Taliban’s unity and our disunity
Under instructions from Mullah Umar and “sheikh” Osama bin Laden, the three feuding warlords of Waziristan have announced reconciliation and merger under the rubric of Shura Ittehad Mujahideen (SIM). Heretofore, known as the divided house of the Taliban movement, the three warlords, Baitullah Mehsud, Maulvi Nazir and Hafiz Gul Bahadur issued a pamphlet on Sunday that vowed the targeting of Al Qaeda’s three enemies: “Obama, Zardari and Karzai”.
Pakistan has been trying to take advantage of the rifts in Waziristan. It backed Maulvi Nazir against Baitullah Mehsud for a time but could not maintain the tactic for long because Nazir would not give up striking across the Durand Line and attracting America’s missiles. (It should be mentioned that while he went along with this policy from Islamabad he never stopped verbally maintaining his allegiance to Al Qaeda.) On the call from the two leaders of the infiltrated jihad, the three have closed ranks and the consequences for Pakistan from this may be dire.
On the other hand, the political map in Pakistan is subject to multiple splits. TV discussions have audiences asserting the Pakistan’s future is not threatened by Al Qaeda. This opinion emanates from powerful sections of the media that say the war against terrorism is not Pakistan’s war. National politics, far more Machiavellian than the popular consensus, has followed the pattern of national alienation from state policy. After the PMLN literally declared war against the ruling PPP last week, Prime Minister Yousaf Raza Gilani is making moves to postpone the coming armageddon.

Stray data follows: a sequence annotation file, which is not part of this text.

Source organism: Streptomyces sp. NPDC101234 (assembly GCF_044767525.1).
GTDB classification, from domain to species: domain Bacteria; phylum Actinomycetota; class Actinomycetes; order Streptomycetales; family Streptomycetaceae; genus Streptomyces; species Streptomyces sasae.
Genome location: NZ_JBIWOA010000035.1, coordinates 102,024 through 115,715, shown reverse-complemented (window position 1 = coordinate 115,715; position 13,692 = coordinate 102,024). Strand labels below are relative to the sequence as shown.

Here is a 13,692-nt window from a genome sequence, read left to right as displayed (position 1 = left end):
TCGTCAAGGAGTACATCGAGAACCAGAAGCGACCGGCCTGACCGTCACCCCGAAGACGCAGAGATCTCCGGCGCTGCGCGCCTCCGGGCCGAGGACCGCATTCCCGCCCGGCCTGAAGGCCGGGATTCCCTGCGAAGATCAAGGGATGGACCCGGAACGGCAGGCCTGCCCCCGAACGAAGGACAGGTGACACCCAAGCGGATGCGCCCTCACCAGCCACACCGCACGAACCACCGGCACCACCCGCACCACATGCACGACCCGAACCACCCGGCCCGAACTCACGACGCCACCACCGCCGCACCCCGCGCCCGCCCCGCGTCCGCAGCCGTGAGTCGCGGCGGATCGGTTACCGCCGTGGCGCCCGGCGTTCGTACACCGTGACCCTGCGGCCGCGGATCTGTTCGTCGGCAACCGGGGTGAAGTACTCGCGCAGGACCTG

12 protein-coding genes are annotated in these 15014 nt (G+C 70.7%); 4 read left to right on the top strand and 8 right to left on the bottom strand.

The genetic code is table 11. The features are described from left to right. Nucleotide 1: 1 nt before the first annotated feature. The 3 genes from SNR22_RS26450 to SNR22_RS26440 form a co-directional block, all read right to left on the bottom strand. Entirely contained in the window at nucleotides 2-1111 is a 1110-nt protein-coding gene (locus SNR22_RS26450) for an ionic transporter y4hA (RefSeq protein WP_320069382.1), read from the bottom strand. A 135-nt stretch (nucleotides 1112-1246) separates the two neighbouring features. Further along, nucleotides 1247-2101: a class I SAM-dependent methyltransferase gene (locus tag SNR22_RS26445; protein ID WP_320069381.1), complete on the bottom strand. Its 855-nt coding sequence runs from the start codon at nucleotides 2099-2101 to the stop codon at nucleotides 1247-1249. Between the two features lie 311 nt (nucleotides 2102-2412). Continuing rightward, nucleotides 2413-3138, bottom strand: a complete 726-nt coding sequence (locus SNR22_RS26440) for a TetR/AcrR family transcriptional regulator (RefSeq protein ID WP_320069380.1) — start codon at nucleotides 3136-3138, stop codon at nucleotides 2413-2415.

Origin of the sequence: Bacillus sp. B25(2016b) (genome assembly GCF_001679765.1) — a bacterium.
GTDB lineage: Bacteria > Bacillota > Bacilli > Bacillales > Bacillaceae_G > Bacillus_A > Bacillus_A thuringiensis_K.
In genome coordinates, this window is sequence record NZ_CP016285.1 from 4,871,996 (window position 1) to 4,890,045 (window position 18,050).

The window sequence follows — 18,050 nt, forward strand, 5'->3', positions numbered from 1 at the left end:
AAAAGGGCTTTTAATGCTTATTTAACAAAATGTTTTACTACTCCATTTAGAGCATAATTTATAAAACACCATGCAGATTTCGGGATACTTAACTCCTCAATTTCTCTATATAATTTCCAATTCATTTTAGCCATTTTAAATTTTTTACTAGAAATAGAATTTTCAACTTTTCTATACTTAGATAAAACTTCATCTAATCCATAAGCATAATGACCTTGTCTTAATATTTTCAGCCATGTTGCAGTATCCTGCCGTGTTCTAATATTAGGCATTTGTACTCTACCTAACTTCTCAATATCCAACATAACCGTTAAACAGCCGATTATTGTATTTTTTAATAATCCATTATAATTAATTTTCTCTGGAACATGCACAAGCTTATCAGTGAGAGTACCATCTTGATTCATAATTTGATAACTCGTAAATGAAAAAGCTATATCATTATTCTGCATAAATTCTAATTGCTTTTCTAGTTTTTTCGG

The three-way split, represented by the two Leagues — “N” and “Q” — on the one hand, and the PPP on the other, is worsening. The PMLQ, after having acquiesced in President General Pervez Musharraf’s firing of the Chief Justice of Pakistan in 2007, is now ready to join the lawyers’ movement and stage a “dharna” against the PPP. The PMLQ had placed itself in the middle as the PMLN and PPP squared off for their predictable jousting. It tried the PPP on for size and then flirted with the PMLN but, not being offered the kind of deal it wanted, is threatening to plump for the lawyers who are not exactly cooing in delight.
Unity among the main stakeholders, the PPP and the PMLN, is not possible because of their flaws at birth. Votes have been won against each other mainly by the pledge of revenge for past wrongs. But to shore up strength against each other they need to make ill-fitting alliances. The most incongruous alliance that the PPP has had to make at the centre is the one with the JUI of Maulana Fazlur Rehman. Seeing the PPP government getting into trouble with all kinds of elements, including the army, it has decided to support the Long March indirectly by calling for the restoration of Chief Justice Mr Iftikhar Muhammad Chaudhry.
This means that the old MMA is coming together again. But under whose tutelage? Jama’at-e Islami is already with the lawyers and will most probably provide the cutting edge to the “dharna” with its most motivated cadres. Seeing the landscape change, the PMLN has moved in with clearer motivation: it first jolted the lawyers into recognising the PMLN as the power behind their movement, and then jolted a rather complaisant PPP with the prospect of a real showdown on the Lahore-Islamabad route in March. With MMA mullahs back in the fold, the PMLN then tried another splitting gambit.
It has made overtures to the MQM and the overtures have been readily accepted by Mr Altaf Hussain in London because he can never be sure how quickly the political scenario will change in Pakistan. With the ANP extremely uncomfortable dealing with policy from Islamabad, the coalition at the centre suddenly seems fragile. This is in contrast to the growing unity of response within the Taliban fold. Given this state of disunity, the peace deal in Swat will likely threaten the gains made by military operations elsewhere in the tribal areas. (Daily Times)